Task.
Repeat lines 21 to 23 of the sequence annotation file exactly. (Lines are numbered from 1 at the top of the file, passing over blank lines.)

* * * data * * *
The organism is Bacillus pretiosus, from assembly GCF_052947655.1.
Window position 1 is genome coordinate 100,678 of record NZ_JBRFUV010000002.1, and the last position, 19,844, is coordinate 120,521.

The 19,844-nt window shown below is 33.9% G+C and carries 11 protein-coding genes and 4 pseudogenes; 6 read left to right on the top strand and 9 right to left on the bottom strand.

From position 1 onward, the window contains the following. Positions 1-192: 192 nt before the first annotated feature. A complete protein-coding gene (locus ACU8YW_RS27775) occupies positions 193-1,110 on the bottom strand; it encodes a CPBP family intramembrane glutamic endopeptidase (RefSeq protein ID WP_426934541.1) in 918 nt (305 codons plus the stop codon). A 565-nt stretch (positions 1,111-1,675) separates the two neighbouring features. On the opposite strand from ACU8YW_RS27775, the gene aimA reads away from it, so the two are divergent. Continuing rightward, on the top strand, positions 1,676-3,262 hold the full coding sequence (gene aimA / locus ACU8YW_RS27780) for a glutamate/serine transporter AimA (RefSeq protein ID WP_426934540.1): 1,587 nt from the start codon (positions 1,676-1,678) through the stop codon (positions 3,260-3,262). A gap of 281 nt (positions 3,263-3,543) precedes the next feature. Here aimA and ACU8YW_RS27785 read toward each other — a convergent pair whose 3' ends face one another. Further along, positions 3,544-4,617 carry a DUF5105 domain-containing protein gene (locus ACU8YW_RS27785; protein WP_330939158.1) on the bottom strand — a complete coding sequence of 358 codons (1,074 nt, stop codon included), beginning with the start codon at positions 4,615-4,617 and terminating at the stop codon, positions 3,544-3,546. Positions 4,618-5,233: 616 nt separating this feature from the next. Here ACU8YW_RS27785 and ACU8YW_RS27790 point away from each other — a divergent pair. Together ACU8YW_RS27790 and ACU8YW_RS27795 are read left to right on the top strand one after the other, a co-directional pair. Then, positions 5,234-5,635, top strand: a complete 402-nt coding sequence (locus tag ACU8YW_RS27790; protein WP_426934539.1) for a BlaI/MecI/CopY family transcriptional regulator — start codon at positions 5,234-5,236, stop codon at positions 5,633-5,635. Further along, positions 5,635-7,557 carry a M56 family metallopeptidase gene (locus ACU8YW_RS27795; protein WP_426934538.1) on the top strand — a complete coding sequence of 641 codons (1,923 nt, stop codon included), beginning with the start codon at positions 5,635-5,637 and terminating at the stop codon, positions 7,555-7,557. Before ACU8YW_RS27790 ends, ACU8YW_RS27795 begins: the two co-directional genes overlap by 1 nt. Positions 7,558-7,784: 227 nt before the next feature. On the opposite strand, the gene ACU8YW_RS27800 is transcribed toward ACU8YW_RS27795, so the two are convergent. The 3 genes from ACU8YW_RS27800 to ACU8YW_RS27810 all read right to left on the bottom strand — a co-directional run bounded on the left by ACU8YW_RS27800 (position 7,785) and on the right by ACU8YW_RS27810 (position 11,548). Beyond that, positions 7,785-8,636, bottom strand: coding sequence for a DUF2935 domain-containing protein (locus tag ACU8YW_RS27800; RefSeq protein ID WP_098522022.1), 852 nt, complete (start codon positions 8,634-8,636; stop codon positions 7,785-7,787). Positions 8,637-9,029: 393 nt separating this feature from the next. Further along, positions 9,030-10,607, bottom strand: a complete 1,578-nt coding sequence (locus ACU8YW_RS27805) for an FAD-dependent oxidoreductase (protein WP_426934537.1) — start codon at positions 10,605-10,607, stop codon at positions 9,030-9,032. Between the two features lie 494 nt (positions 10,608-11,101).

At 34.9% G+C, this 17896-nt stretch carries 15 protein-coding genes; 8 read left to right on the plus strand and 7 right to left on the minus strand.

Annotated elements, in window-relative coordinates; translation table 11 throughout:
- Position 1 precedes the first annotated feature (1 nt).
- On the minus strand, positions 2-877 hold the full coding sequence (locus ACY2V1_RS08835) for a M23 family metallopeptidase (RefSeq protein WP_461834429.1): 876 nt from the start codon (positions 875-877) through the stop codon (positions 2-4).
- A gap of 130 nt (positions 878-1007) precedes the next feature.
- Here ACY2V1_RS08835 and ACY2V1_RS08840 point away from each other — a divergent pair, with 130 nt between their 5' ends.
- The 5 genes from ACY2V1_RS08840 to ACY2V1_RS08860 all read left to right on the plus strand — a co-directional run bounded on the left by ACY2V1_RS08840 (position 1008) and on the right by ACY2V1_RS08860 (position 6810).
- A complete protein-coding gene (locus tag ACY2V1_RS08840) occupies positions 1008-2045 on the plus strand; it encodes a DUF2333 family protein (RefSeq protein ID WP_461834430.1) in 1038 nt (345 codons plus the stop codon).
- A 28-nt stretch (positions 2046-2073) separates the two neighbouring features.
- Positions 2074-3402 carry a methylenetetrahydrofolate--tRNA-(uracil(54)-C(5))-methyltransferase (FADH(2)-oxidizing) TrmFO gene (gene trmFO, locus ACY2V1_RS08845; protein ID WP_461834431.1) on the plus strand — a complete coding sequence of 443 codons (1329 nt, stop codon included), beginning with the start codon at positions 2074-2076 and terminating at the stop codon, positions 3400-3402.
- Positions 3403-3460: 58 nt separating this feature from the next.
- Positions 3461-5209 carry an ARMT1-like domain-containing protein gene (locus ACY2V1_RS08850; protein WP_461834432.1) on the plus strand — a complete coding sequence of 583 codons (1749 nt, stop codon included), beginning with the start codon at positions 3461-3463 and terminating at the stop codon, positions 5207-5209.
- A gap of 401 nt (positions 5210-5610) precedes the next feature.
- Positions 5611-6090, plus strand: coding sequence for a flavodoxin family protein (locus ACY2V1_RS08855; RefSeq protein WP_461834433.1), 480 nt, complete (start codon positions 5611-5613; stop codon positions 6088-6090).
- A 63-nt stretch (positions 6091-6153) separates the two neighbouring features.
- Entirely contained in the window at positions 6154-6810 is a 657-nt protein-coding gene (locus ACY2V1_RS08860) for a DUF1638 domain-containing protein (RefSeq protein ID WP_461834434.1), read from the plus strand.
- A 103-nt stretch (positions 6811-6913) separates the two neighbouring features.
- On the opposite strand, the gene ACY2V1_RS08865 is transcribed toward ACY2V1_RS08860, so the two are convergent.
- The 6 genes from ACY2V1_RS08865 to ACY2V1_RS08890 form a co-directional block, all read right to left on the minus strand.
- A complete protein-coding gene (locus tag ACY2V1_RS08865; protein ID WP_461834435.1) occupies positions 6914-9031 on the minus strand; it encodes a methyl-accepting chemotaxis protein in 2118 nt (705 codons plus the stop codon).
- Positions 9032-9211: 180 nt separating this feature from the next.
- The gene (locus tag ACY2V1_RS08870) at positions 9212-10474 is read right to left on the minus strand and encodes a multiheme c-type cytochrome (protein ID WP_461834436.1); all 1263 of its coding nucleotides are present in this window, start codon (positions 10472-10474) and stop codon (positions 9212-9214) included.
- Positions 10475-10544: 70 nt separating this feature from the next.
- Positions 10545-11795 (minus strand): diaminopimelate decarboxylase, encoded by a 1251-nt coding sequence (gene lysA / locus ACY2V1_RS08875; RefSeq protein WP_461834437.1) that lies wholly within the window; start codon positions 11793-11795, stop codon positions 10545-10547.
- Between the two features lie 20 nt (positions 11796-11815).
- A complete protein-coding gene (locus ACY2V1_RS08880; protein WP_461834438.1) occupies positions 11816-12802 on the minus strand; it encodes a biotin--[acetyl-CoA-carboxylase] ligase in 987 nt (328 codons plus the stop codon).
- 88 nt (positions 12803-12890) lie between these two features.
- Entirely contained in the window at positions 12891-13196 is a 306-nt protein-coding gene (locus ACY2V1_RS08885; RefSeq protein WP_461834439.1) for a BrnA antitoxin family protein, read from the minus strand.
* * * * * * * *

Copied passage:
- A 103-nt stretch (positions 6811-6913) separates the two neighbouring features.
- On the opposite strand, the gene ACY2V1_RS08865 is transcribed toward ACY2V1_RS08860, so the two are convergent.
- The 6 genes from ACY2V1_RS08865 to ACY2V1_RS08890 form a co-directional block, all read right to left on the minus strand.